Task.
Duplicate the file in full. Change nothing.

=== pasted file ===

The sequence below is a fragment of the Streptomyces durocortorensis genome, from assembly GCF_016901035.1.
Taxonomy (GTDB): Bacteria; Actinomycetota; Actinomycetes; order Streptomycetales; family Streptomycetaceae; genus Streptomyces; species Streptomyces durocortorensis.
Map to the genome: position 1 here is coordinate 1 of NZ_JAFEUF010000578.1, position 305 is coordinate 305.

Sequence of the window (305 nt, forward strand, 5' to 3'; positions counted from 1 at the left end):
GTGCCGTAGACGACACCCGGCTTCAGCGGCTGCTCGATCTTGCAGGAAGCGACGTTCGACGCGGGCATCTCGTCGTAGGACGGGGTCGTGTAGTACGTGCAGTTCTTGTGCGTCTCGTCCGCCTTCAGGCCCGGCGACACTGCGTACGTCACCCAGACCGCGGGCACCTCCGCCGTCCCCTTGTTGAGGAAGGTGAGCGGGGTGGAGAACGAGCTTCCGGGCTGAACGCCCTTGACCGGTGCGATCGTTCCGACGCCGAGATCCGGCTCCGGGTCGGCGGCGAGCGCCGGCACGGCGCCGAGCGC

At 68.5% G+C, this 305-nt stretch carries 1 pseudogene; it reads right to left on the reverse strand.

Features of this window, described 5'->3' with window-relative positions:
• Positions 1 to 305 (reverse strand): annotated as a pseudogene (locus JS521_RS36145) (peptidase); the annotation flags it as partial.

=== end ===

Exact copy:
The sequence below is a fragment of the Streptomyces durocortorensis genome, from assembly GCF_016901035.1.
Taxonomy (GTDB): Bacteria; Actinomycetota; Actinomycetes; order Streptomycetales; family Streptomycetaceae; genus Streptomyces; species Streptomyces durocortorensis.
Map to the genome: position 1 here is coordinate 1 of NZ_JAFEUF010000578.1, position 305 is coordinate 305.

Sequence of the window (305 nt, forward strand, 5' to 3'; positions counted from 1 at the left end):
GTGCCGTAGACGACACCCGGCTTCAGCGGCTGCTCGATCTTGCAGGAAGCGACGTTCGACGCGGGCATCTCGTCGTAGGACGGGGTCGTGTAGTACGTGCAGTTCTTGTGCGTCTCGTCCGCCTTCAGGCCCGGCGACACTGCGTACGTCACCCAGACCGCGGGCACCTCCGCCGTCCCCTTGTTGAGGAAGGTGAGCGGGGTGGAGAACGAGCTTCCGGGCTGAACGCCCTTGACCGGTGCGATCGTTCCGACGCCGAGATCCGGCTCCGGGTCGGCGGCGAGCGCCGGCACGGCGCCGAGCGC

At 68.5% G+C, this 305-nt stretch carries 1 pseudogene; it reads right to left on the reverse strand.

Features of this window, described 5'->3' with window-relative positions:
• Positions 1 to 305 (reverse strand): annotated as a pseudogene (locus JS521_RS36145) (peptidase); the annotation flags it as partial.